Questions and Answers for Back Pay During Lapse of Appropriations

Question 1: How soon can I expect to receive retroactive or back pay?

Answer: Processing retroactive pay is DOI’s top priority. Timekeepers and supervisors will prioritize updating and certifying employees’ time within the Time and Attendance System. The Interior Business Center (IBC) will process “off-cycle” payments early this week, with pay disbursed to employees no later than Thursday, January 31, 2019. Payments this week will include owed pay for both missed pay periods (i.e., pay for December 23, 2018 through January 19, 2019) and will be made to employees in two distributions: One representing the first pay period and a second payment for the second pay period. Depending on your financial institutions direct deposit timeframes, the actual deposit dates may vary.

Question 2: Will I receive Leave and Earning Statements in Employee Express for the two missed pay periods (December 23, 2018 through January 19, 2019)?

Answer: No. Payment will go directly to your financial institution so you should regularly monitor your bank account. You will receive a Leave and Earning Statement (LES) for PP03, which will reconcile any remaining deductions or allotments that were omitted.

Question 3: I was supposed to work on December 22, 2018 (the day after the partial government shutdown began). When will I get back pay for that day?

Answer: For employees who were regularly scheduled to work on Saturday, December 22, 2018, and who were furloughed or excepted, back pay for December 22, 2018, will be processed during the PP03 payroll processing cycle (ending February 2, 2019) based on timecard amendments.

Question 4: Will my back pay received for the two missed pay periods (December 23, 2018 through January 19, 2019) be the same amount as my normal paycheck?

Answer: No, but it should be close. Our top priority is getting you paid as quickly as possible. In order to accomplish this, employees will receive “interim or off-cycle payments.” “Interim or Off Cycle” payments are calculated slightly differently than normal payroll payments. You can expect to receive payment for the number of hours that you normally would have worked, minus deductions for taxes, retirement, health benefits, etc. There will be additional pay corrections processed in the following pay periods to ensure your back pay is accurate.

Question 5: When can I expect my full and reconciled back pay payment?

Answer: We are currently in the midst of PP03. If all timecard amendments are inputted timely for the PP03 processing, your payment will include your regular pay for non-lapsed days within PP03, plus any remaining back pay that is due to you for the lapse period that falls in this current pay period (1/20/2019 through 1/25/2019. The official pay day for PP03 is Tuesday, February 12, 2019, although you may see your direct deposit as early as Friday, February 8, 2019, depending on your financial institution.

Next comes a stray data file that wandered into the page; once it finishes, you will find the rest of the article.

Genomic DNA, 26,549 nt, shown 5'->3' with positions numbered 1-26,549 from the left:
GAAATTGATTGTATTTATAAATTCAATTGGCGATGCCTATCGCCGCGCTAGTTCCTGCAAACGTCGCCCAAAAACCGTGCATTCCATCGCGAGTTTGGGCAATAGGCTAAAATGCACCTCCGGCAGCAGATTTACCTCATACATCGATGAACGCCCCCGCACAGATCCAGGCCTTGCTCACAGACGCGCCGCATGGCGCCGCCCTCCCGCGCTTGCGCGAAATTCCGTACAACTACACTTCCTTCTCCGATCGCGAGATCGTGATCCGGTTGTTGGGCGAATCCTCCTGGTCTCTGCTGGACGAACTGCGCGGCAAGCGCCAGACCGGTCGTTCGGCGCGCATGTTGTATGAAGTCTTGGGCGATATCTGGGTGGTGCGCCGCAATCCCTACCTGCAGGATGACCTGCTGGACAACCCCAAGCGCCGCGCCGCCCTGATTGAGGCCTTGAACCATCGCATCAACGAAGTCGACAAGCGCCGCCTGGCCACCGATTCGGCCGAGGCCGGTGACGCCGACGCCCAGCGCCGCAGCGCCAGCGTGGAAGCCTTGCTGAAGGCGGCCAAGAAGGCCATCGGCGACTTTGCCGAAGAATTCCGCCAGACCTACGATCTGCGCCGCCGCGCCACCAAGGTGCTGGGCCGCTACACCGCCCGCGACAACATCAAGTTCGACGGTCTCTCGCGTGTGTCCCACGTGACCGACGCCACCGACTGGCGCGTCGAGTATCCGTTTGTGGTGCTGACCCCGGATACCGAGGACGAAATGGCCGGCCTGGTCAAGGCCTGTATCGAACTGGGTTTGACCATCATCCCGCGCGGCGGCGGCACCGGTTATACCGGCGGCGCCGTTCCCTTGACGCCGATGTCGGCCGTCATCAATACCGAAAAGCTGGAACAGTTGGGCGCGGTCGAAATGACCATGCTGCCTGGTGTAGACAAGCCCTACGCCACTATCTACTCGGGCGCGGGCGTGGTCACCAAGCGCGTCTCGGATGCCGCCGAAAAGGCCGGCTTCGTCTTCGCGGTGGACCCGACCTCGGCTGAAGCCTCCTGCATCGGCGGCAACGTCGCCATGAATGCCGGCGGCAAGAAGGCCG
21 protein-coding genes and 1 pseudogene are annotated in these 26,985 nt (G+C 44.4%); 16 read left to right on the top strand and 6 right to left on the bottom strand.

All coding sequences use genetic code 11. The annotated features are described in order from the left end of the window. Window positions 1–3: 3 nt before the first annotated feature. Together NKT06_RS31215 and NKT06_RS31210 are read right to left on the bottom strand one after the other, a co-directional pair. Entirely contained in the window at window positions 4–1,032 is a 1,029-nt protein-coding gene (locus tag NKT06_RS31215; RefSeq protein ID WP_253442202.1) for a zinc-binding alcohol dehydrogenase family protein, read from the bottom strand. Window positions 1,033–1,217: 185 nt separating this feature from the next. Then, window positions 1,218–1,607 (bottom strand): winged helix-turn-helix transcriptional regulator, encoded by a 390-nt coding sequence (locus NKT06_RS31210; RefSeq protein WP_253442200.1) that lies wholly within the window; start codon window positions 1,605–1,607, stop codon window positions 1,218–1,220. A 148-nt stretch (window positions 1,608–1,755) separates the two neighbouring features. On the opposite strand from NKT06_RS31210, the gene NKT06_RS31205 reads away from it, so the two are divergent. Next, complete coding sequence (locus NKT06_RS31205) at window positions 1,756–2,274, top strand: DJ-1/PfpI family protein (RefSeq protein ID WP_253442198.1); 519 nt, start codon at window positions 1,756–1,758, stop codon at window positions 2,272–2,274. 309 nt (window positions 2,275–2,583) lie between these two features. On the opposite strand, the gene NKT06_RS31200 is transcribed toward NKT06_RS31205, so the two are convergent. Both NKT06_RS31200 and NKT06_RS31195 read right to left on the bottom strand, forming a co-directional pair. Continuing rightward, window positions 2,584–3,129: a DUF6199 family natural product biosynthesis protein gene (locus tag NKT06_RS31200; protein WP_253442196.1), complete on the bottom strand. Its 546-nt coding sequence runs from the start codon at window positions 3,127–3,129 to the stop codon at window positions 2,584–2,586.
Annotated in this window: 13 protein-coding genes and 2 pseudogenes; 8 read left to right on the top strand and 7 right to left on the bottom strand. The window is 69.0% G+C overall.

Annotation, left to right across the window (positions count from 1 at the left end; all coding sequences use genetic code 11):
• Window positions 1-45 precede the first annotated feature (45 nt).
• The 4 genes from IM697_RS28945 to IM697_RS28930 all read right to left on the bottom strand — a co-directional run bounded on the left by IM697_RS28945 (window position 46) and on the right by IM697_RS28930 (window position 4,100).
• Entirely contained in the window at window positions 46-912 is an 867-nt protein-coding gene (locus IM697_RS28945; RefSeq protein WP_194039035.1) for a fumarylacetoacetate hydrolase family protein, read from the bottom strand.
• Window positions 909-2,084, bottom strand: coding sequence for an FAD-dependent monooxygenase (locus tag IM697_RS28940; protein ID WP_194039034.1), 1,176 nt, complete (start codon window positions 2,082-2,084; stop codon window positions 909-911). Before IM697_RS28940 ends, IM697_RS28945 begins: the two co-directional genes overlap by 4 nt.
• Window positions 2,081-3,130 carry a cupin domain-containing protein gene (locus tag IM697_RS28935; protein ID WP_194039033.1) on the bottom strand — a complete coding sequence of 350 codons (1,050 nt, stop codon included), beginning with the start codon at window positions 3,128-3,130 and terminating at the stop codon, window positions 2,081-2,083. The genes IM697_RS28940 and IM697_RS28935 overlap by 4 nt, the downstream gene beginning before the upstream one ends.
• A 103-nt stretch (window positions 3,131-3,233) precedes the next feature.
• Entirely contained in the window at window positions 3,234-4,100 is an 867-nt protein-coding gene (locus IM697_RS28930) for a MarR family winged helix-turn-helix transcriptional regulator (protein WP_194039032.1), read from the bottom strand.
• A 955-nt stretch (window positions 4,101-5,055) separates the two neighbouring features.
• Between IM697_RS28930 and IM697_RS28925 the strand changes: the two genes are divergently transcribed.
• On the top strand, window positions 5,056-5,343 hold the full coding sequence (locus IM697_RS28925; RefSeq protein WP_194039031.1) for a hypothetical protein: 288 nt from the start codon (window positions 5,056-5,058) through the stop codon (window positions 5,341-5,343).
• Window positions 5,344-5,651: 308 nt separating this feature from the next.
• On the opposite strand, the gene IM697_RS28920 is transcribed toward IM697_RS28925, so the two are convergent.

Question 6: Will the back pay affect my 2018 wages for tax purposes (e.g., W-2)?

Answer: No. Wages are calculated based on when an employees is paid, not when the wages are earned. You will be paid in calendar year/tax year 2019 (as you would have were we not lapsed) and back pay will be included in your 2019 taxable wages. You can access your 2018 W-2 in now.

Question 7: I’ve heard that lump-sum payments are taxed at a different (higher) rate. Will larger-than-normal taxes be deducted from the back pay, off-cycle payments that I receive?

Answer: The initial off-cycle payments during the week of January 28, 2019, will be calculated using an estimated tax rate, which adjusts for the lump sum nature of the payment. Amendments made in your next regular paycheck (PP03) will ensure that regular tax withholding rates have been calculated for a final corrected back pay.

Question 8: Why was my court-ordered payment (or other allotments, such as union dues) not taken out of the back pay?

Answer: Prior pay period recomputations include only required deductions listed below.

  1. Retirement (CSRS and FERS)
  2. Social Security (OASDI) Tax
  3. Medicare Tax
  4. Federal Income Tax
  5. Basic Health Insurance Premium (FEHB)
  6. Basic Life Insure (FEGLI)
  7. State Income Tax
  8. Local Income Tax
  9. Thrift Savings Plan (TSP)
    1. Basic Contributions
    2. Catch-up Contributions
  10. Roth Savings Plan
    1. Basic Contributions
    2. Catch-up Contributions

For other deductions, it depends on the type of deduction as to how retroactive payments will be made. In general, voluntary allotments such as Combined Federal Campaign and allotments to financial institutions will not be deducted from back pay. Another example is court-ordered payments, which may have required employees to continue to make payments via personal checks while in non-pay status. As more information becomes available, we will continue to share it.

If you have specific questions about other allotments, please contact the Customer Support Center at 888-367-1622 or via email at

For additional information that is applicable to all agencies, please refer to the U.S. Office of Personnel Management’s (OPM) Fact Sheet.

We will also provide updates on DOI’s internal google webpage for employees, supervisors and HR professionals: Human Capital Crossroads

Moving forward, we will issue additional Q&As as more information comes in from OPM and/or IBC. Thank you again for your dedication and patience. Welcome back!

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